And of course, Tom's great gift to the reader is his eloquent, passionate, eye-opening history of Manchester United from their inception at Newton Heath, through to Munich - as seen through the eyes of the Clare family from his beloved Grandpa and down the generations. This family can truly say, "we were there", and many of the urban myths that sprung up around the club are put straight, courtesy of Tom's clear and succinct recollections.

Tom's deeply personal and emotional account of the months leading up to Munich in 1957/58, and its heart-wrenching aftermath, compels you to grieve anew for the lost Babes. Tom has created a lens back in time for you to see them for who they truly were - joyous, innocent, humble young men, who loved life, their trade, their club, and the Manchester community who embraced and adored them. Above all, you share the aching sense of loss for Tom's great hero, arguably the finest footballer who has ever graced the game - Duncan Edwards.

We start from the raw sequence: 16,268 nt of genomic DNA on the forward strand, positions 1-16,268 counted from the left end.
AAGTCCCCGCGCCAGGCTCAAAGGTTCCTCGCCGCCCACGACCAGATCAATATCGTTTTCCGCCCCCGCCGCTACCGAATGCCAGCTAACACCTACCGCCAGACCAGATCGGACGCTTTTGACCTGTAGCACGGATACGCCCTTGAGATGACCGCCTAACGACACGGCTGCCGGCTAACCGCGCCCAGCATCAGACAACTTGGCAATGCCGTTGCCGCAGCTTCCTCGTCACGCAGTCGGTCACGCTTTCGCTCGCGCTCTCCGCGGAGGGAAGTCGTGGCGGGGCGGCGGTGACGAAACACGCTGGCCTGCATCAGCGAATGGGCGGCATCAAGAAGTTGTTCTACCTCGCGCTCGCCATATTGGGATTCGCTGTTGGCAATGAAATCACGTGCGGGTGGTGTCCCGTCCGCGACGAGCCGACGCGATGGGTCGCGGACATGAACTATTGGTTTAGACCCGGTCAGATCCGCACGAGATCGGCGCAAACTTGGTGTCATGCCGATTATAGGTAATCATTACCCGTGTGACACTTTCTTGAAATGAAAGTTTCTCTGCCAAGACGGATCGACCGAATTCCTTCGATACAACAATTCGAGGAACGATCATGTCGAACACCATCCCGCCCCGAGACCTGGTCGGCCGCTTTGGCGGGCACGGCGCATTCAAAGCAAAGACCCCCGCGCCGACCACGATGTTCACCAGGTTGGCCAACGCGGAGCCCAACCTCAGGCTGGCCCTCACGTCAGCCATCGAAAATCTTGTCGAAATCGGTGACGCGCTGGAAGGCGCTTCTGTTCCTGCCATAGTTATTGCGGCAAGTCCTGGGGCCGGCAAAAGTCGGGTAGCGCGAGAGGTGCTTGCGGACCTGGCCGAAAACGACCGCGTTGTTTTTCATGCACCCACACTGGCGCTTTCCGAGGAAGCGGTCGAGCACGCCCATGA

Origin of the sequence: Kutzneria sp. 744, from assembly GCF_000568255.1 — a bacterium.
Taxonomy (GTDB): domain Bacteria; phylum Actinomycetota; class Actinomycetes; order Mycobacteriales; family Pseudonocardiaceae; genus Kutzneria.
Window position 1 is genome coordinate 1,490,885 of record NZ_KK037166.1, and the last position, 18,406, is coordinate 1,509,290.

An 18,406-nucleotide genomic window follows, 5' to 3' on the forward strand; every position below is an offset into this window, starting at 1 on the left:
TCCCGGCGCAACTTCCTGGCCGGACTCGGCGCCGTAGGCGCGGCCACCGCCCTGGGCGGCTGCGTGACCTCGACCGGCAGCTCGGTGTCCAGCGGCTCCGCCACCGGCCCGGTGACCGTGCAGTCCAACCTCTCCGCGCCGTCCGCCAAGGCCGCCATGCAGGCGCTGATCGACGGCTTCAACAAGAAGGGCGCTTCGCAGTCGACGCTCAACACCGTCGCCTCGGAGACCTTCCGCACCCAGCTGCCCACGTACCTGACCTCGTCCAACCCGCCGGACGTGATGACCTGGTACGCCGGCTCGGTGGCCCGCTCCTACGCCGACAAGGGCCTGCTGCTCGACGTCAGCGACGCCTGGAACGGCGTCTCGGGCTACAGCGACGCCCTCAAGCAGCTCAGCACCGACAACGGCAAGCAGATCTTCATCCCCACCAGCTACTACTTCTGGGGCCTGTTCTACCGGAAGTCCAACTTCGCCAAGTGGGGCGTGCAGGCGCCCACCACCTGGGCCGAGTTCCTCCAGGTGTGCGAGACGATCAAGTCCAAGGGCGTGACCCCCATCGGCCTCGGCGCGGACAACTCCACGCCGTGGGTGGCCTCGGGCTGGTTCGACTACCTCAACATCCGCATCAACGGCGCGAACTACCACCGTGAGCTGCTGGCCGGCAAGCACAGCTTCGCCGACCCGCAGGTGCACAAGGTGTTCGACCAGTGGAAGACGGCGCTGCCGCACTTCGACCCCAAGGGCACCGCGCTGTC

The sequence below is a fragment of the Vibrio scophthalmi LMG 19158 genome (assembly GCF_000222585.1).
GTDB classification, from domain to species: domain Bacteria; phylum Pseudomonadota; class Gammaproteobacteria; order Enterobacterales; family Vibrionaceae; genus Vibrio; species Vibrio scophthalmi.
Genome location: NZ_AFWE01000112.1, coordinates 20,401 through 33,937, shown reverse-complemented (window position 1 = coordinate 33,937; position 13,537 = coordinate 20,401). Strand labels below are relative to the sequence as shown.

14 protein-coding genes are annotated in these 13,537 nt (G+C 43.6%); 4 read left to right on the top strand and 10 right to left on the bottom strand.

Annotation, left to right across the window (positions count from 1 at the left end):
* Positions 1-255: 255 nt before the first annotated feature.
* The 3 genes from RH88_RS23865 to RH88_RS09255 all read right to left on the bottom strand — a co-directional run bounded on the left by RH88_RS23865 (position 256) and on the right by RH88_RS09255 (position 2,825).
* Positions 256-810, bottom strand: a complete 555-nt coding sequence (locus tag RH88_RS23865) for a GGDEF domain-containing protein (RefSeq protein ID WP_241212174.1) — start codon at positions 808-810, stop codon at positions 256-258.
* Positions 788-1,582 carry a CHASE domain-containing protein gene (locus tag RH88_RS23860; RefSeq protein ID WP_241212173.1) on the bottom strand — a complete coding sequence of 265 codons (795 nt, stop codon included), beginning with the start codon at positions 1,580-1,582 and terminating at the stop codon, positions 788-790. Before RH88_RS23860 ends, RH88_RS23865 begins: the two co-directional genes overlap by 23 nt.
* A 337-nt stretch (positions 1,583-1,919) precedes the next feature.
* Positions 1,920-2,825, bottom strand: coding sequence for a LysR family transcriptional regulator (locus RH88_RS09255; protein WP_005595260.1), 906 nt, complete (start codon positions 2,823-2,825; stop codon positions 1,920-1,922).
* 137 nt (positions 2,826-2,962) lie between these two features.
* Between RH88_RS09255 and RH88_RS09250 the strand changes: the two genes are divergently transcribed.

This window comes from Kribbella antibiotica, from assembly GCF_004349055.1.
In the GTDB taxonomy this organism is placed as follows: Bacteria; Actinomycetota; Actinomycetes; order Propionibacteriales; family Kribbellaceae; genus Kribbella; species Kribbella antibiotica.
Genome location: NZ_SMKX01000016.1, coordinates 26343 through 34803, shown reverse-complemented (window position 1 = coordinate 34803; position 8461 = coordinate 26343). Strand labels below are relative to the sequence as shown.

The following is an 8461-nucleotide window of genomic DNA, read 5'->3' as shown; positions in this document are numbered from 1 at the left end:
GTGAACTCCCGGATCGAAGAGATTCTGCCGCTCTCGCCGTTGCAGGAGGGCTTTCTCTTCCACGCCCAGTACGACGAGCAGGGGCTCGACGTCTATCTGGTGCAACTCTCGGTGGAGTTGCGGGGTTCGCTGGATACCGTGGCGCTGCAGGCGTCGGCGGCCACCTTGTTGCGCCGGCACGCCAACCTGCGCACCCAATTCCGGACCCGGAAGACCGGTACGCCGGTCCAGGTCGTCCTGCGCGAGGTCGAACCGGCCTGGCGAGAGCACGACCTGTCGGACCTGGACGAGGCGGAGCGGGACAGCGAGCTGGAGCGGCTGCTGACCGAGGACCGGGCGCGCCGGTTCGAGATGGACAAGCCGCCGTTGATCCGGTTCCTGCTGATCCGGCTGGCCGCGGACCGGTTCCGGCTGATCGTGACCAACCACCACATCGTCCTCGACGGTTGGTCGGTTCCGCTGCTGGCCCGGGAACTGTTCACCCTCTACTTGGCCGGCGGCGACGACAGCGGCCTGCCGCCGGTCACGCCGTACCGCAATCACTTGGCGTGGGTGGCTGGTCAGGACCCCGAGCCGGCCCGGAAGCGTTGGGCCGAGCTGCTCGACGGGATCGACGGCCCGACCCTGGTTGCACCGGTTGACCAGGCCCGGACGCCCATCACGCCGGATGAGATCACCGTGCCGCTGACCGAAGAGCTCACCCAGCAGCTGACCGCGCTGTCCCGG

Thank you Tom, for giving us a unique perspective on Manchester life and one of the most deeply-felt events in the city's history - your work deserves a place amongst Manchester's finest.

Nicolas Romano – Ottawa, Canada

This is the story of boy growing up in a working class family in post war Manchester surrounded by poverty, hardship and a football club being rebuilt almost from scratch.

From his first days as a pupil at St. Augustine's right up to the horror of the Munich Air Disaster, Tom Clare chronicles the highs and lows of his family life together with Manchester United Football Club as they embarked on a new strategy of playing the game to and taking that Gospel to other borders.